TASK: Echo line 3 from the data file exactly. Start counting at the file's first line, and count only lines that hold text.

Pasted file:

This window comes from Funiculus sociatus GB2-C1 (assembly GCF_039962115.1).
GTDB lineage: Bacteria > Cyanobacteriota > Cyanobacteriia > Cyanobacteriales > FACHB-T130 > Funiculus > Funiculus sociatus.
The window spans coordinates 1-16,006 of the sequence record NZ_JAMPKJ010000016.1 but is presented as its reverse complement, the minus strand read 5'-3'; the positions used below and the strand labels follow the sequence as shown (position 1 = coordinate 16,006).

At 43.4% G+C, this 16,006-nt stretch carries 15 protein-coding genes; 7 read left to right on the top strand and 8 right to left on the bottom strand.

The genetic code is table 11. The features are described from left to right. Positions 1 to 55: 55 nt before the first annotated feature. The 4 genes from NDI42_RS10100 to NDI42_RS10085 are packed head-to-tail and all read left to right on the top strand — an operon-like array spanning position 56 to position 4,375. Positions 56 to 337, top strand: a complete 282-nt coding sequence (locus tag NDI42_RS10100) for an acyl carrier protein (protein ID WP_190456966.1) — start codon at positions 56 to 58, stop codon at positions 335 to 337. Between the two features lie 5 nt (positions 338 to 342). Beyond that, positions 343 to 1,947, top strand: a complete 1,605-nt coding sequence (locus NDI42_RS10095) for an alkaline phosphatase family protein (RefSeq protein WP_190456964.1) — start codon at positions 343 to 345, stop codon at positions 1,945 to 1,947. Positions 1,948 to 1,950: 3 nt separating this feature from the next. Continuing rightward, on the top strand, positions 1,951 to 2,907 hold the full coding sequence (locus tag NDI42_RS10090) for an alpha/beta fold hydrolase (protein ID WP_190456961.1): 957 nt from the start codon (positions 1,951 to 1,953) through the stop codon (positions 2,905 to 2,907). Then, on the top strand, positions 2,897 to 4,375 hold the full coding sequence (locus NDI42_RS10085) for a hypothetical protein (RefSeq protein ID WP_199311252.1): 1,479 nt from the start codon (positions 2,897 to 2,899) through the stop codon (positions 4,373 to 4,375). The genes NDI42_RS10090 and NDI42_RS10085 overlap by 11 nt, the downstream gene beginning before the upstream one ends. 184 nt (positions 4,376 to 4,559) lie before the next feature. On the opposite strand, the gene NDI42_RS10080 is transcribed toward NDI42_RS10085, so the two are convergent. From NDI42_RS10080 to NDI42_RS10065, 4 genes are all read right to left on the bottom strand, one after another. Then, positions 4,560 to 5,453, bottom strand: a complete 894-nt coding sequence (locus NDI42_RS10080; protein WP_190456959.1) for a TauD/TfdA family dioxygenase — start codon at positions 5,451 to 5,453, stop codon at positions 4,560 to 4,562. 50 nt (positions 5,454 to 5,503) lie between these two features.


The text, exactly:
The window spans coordinates 1-16,006 of the sequence record NZ_JAMPKJ010000016.1 but is presented as its reverse complement, the minus strand read 5'-3'; the positions used below and the strand labels follow the sequence as shown (position 1 = coordinate 16,006).